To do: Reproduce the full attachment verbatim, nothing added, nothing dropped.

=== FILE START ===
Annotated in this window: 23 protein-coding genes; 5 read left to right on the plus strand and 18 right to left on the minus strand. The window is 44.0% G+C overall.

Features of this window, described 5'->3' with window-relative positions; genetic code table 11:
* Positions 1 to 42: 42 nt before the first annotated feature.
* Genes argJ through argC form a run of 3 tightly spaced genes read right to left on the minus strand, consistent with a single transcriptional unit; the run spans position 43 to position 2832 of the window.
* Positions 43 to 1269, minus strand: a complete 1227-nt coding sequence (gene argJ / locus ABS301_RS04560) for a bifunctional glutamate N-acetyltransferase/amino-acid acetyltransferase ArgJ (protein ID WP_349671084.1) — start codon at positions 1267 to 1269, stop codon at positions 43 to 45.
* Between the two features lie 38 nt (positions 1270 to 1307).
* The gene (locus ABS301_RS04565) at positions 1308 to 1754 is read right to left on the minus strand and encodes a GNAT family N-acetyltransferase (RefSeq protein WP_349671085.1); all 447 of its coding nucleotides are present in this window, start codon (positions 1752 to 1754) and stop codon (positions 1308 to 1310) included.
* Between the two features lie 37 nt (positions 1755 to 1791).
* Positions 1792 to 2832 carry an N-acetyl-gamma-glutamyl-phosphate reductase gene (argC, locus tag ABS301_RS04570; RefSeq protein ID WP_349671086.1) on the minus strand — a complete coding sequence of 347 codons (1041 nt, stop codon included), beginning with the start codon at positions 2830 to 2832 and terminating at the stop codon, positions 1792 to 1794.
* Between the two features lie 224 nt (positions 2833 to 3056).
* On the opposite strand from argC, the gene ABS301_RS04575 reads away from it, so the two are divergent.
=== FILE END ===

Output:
Annotated in this window: 23 protein-coding genes; 5 read left to right on the plus strand and 18 right to left on the minus strand. The window is 44.0% G+C overall.

Features of this window, described 5'->3' with window-relative positions; genetic code table 11:
* Positions 1 to 42: 42 nt before the first annotated feature.
* Genes argJ through argC form a run of 3 tightly spaced genes read right to left on the minus strand, consistent with a single transcriptional unit; the run spans position 43 to position 2832 of the window.
* Positions 43 to 1269, minus strand: a complete 1227-nt coding sequence (gene argJ / locus ABS301_RS04560) for a bifunctional glutamate N-acetyltransferase/amino-acid acetyltransferase ArgJ (protein ID WP_349671084.1) — start codon at positions 1267 to 1269, stop codon at positions 43 to 45.
* Between the two features lie 38 nt (positions 1270 to 1307).
* The gene (locus ABS301_RS04565) at positions 1308 to 1754 is read right to left on the minus strand and encodes a GNAT family N-acetyltransferase (RefSeq protein WP_349671085.1); all 447 of its coding nucleotides are present in this window, start codon (positions 1752 to 1754) and stop codon (positions 1308 to 1310) included.
* Between the two features lie 37 nt (positions 1755 to 1791).
* Positions 1792 to 2832 carry an N-acetyl-gamma-glutamyl-phosphate reductase gene (argC, locus tag ABS301_RS04570; RefSeq protein ID WP_349671086.1) on the minus strand — a complete coding sequence of 347 codons (1041 nt, stop codon included), beginning with the start codon at positions 2830 to 2832 and terminating at the stop codon, positions 1792 to 1794.
* Between the two features lie 224 nt (positions 2833 to 3056).
* On the opposite strand from argC, the gene ABS301_RS04575 reads away from it, so the two are divergent.